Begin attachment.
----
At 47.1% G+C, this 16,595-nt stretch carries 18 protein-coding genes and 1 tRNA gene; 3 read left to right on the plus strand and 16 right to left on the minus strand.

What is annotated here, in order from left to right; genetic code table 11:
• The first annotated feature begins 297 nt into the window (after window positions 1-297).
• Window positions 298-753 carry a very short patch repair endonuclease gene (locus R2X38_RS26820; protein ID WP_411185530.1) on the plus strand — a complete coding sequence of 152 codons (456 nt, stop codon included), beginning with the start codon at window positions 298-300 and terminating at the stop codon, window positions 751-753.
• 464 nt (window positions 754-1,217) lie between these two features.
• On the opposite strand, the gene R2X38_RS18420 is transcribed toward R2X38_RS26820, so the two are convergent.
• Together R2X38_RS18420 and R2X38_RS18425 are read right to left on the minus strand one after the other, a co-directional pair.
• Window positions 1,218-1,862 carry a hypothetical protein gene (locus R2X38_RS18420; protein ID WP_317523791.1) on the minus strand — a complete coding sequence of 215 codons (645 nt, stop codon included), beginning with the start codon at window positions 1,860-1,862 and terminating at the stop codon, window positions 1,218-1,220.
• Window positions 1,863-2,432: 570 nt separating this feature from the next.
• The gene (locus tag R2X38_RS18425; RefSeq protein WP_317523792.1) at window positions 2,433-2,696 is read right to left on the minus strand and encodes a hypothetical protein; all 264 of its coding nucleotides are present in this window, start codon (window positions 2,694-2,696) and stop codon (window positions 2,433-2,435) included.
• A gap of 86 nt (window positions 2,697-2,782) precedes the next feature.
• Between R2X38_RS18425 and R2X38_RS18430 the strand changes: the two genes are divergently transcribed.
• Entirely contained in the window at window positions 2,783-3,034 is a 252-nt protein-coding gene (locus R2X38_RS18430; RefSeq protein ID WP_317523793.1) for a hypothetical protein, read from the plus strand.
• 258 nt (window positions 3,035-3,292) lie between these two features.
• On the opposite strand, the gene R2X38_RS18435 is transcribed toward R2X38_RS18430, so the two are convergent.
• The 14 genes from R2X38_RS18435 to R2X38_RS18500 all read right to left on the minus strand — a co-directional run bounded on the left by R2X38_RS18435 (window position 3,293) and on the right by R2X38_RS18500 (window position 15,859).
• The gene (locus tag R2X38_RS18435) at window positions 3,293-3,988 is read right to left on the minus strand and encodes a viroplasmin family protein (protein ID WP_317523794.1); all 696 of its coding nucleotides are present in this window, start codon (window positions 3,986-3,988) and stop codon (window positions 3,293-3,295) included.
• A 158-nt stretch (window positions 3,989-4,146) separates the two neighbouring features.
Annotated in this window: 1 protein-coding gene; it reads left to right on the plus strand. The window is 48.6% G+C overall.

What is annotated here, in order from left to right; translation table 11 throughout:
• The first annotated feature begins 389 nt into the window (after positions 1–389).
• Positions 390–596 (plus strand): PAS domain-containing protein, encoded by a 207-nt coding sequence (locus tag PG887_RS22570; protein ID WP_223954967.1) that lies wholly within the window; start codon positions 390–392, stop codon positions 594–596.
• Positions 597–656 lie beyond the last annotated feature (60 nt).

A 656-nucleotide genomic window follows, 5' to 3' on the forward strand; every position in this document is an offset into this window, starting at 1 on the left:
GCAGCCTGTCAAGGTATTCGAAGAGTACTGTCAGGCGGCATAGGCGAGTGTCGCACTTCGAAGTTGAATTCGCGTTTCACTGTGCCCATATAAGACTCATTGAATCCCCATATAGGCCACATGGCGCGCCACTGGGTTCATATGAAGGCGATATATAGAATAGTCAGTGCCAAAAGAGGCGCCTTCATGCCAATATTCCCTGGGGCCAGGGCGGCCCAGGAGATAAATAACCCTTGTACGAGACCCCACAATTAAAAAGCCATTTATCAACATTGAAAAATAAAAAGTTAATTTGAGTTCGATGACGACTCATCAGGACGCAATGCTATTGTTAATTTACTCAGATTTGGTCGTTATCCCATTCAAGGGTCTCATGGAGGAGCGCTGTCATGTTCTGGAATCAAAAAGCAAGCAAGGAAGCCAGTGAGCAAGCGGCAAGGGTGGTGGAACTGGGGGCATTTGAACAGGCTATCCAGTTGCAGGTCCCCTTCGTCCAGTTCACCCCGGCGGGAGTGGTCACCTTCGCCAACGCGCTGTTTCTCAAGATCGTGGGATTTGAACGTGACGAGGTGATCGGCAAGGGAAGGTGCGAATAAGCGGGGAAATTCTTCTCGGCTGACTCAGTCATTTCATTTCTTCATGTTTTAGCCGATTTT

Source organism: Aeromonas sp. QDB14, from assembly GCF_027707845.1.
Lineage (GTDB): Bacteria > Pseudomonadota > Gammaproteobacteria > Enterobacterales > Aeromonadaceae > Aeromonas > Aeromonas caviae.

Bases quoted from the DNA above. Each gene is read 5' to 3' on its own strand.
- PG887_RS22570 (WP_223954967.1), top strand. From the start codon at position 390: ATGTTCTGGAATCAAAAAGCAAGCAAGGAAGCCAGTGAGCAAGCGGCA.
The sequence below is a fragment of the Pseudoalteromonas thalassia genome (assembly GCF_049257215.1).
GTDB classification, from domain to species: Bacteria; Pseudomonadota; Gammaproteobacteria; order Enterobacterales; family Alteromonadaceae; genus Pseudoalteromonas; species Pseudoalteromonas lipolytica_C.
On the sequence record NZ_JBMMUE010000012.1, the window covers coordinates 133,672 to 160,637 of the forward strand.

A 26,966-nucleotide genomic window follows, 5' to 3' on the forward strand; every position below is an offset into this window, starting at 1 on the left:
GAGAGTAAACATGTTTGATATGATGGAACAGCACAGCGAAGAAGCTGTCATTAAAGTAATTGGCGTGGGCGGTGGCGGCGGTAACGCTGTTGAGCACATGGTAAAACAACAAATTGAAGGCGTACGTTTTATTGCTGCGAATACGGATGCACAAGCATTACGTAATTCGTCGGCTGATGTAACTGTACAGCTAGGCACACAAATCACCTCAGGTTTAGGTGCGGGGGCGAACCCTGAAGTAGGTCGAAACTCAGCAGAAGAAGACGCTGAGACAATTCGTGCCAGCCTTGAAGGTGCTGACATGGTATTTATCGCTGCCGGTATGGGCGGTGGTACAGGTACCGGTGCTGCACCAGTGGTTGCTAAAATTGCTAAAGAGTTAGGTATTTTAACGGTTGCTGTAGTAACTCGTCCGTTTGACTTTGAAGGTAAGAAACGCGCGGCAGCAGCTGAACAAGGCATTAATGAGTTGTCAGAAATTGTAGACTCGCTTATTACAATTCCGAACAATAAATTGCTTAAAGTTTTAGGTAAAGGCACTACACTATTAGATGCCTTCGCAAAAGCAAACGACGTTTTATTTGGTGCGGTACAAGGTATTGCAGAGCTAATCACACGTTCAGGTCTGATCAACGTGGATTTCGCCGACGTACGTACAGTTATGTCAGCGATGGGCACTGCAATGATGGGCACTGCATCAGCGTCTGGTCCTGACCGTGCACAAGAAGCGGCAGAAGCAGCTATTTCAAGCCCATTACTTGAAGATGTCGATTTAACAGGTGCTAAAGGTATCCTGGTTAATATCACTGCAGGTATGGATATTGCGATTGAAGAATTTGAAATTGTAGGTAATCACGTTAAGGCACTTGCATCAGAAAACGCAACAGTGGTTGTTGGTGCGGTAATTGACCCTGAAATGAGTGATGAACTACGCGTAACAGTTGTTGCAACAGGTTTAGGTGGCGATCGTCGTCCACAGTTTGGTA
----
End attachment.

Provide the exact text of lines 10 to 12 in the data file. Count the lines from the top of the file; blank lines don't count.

• The gene (locus tag R2X38_RS18425; RefSeq protein WP_317523792.1) at window positions 2,433-2,696 is read right to left on the minus strand and encodes a hypothetical protein; all 264 of its coding nucleotides are present in this window, start codon (window positions 2,694-2,696) and stop codon (window positions 2,433-2,435) included.
• A gap of 86 nt (window positions 2,697-2,782) precedes the next feature.
• Between R2X38_RS18425 and R2X38_RS18430 the strand changes: the two genes are divergently transcribed.